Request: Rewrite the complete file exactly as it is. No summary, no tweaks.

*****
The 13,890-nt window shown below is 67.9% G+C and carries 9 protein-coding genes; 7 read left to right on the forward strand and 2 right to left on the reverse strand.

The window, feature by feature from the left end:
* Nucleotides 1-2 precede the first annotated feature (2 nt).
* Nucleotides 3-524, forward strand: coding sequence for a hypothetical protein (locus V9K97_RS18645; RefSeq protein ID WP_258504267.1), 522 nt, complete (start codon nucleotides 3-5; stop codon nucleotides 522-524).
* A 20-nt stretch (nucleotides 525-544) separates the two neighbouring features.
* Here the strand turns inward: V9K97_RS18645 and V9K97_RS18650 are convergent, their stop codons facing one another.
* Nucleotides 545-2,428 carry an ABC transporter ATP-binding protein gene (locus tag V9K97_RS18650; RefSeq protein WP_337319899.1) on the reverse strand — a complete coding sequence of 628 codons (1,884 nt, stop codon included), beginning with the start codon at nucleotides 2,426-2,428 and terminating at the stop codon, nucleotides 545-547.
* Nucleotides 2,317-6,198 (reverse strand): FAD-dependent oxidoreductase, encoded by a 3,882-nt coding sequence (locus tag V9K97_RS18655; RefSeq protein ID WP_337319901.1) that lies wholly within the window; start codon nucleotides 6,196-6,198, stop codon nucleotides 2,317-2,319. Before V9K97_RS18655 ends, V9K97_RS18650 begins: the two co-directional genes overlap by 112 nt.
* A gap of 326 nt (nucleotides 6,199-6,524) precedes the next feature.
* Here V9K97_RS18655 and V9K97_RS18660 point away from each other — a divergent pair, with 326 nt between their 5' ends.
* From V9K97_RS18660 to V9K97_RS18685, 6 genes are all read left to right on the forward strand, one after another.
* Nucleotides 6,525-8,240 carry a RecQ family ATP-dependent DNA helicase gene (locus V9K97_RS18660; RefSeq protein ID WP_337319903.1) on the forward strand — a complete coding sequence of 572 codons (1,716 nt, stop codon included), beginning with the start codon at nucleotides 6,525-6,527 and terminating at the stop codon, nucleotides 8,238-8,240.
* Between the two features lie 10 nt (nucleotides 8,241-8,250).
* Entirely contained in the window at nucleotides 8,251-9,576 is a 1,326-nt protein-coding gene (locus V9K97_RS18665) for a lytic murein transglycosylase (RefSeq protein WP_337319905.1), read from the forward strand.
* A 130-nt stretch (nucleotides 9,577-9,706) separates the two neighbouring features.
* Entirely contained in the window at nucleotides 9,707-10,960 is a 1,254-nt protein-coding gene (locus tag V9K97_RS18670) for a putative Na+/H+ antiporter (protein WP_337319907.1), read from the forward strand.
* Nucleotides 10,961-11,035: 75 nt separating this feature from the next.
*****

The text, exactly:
The 13,890-nt window shown below is 67.9% G+C and carries 9 protein-coding genes; 7 read left to right on the forward strand and 2 right to left on the reverse strand.

The window, feature by feature from the left end:
* Nucleotides 1-2 precede the first annotated feature (2 nt).
* Nucleotides 3-524, forward strand: coding sequence for a hypothetical protein (locus V9K97_RS18645; RefSeq protein ID WP_258504267.1), 522 nt, complete (start codon nucleotides 3-5; stop codon nucleotides 522-524).
* A 20-nt stretch (nucleotides 525-544) separates the two neighbouring features.
* Here the strand turns inward: V9K97_RS18645 and V9K97_RS18650 are convergent, their stop codons facing one another.
* Nucleotides 545-2,428 carry an ABC transporter ATP-binding protein gene (locus tag V9K97_RS18650; RefSeq protein WP_337319899.1) on the reverse strand — a complete coding sequence of 628 codons (1,884 nt, stop codon included), beginning with the start codon at nucleotides 2,426-2,428 and terminating at the stop codon, nucleotides 545-547.
* Nucleotides 2,317-6,198 (reverse strand): FAD-dependent oxidoreductase, encoded by a 3,882-nt coding sequence (locus tag V9K97_RS18655; RefSeq protein ID WP_337319901.1) that lies wholly within the window; start codon nucleotides 6,196-6,198, stop codon nucleotides 2,317-2,319. Before V9K97_RS18655 ends, V9K97_RS18650 begins: the two co-directional genes overlap by 112 nt.
* A gap of 326 nt (nucleotides 6,199-6,524) precedes the next feature.
* Here V9K97_RS18655 and V9K97_RS18660 point away from each other — a divergent pair, with 326 nt between their 5' ends.
* From V9K97_RS18660 to V9K97_RS18685, 6 genes are all read left to right on the forward strand, one after another.
* Nucleotides 6,525-8,240 carry a RecQ family ATP-dependent DNA helicase gene (locus V9K97_RS18660; RefSeq protein ID WP_337319903.1) on the forward strand — a complete coding sequence of 572 codons (1,716 nt, stop codon included), beginning with the start codon at nucleotides 6,525-6,527 and terminating at the stop codon, nucleotides 8,238-8,240.
* Between the two features lie 10 nt (nucleotides 8,241-8,250).
* Entirely contained in the window at nucleotides 8,251-9,576 is a 1,326-nt protein-coding gene (locus V9K97_RS18665) for a lytic murein transglycosylase (RefSeq protein WP_337319905.1), read from the forward strand.
* A 130-nt stretch (nucleotides 9,577-9,706) separates the two neighbouring features.
* Entirely contained in the window at nucleotides 9,707-10,960 is a 1,254-nt protein-coding gene (locus tag V9K97_RS18670) for a putative Na+/H+ antiporter (protein WP_337319907.1), read from the forward strand.
* Nucleotides 10,961-11,035: 75 nt separating this feature from the next.